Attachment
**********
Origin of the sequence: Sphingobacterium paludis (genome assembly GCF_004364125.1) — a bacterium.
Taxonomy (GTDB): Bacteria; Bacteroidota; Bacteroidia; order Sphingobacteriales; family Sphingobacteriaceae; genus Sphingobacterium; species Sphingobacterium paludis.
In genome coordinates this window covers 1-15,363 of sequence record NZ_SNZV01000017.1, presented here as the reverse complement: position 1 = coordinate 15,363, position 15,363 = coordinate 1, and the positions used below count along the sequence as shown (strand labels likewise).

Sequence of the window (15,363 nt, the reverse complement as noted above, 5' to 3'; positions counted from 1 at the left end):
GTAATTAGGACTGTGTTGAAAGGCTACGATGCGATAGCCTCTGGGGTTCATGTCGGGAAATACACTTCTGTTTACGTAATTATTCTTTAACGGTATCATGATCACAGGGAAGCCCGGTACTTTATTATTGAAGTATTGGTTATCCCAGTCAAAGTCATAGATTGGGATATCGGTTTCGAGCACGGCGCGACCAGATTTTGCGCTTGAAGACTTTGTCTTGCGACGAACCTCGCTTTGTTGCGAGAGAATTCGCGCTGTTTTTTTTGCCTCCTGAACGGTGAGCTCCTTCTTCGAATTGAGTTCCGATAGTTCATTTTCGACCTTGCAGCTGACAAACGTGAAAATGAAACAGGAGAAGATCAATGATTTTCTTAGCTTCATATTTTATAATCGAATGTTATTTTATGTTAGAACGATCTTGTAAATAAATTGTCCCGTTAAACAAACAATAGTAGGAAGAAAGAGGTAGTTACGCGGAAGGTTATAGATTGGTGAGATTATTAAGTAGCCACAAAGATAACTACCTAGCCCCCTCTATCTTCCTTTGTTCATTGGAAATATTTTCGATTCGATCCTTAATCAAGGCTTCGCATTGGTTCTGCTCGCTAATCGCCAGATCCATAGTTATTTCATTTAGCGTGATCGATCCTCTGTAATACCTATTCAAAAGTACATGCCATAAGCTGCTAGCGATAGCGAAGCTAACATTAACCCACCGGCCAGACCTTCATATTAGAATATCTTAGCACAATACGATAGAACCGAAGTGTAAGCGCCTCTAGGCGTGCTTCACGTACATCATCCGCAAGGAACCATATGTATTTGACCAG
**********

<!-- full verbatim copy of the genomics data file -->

Origin of the sequence: Sphingobacterium paludis (genome assembly GCF_004364125.1) — a bacterium.
Taxonomy (GTDB): Bacteria; Bacteroidota; Bacteroidia; order Sphingobacteriales; family Sphingobacteriaceae; genus Sphingobacterium; species Sphingobacterium paludis.
In genome coordinates this window covers 1-15,363 of sequence record NZ_SNZV01000017.1, presented here as the reverse complement: position 1 = coordinate 15,363, position 15,363 = coordinate 1, and the positions used below count along the sequence as shown (strand labels likewise).

Sequence of the window (15,363 nt, the reverse complement as noted above, 5' to 3'; positions counted from 1 at the left end):
GTAATTAGGACTGTGTTGAAAGGCTACGATGCGATAGCCTCTGGGGTTCATGTCGGGAAATACACTTCTGTTTACGTAATTATTCTTTAACGGTATCATGATCACAGGGAAGCCCGGTACTTTATTATTGAAGTATTGGTTATCCCAGTCAAAGTCATAGATTGGGATATCGGTTTCGAGCACGGCGCGACCAGATTTTGCGCTTGAAGACTTTGTCTTGCGACGAACCTCGCTTTGTTGCGAGAGAATTCGCGCTGTTTTTTTTGCCTCCTGAACGGTGAGCTCCTTCTTCGAATTGAGTTCCGATAGTTCATTTTCGACCTTGCAGCTGACAAACGTGAAAATGAAACAGGAGAAGATCAATGATTTTCTTAGCTTCATATTTTATAATCGAATGTTATTTTATGTTAGAACGATCTTGTAAATAAATTGTCCCGTTAAACAAACAATAGTAGGAAGAAAGAGGTAGTTACGCGGAAGGTTATAGATTGGTGAGATTATTAAGTAGCCACAAAGATAACTACCTAGCCCCCTCTATCTTCCTTTGTTCATTGGAAATATTTTCGATTCGATCCTTAATCAAGGCTTCGCATTGGTTCTGCTCGCTAATCGCCAGATCCATAGTTATTTCATTTAGCGTGATCGATCCTCTGTAATACCTATTCAAAAGTACATGCCATAAGCTGCTAGCGATAGCGAAGCTAACATTAACCCACCGGCCAGACCTTCATATTAGAATATCTTAGCACAATACGATAGAACCGAAGTGTAAGCGCCTCTAGGCGTGCTTCACGTACATCATCCGCAAGGAACCATATGTATTTGACCAG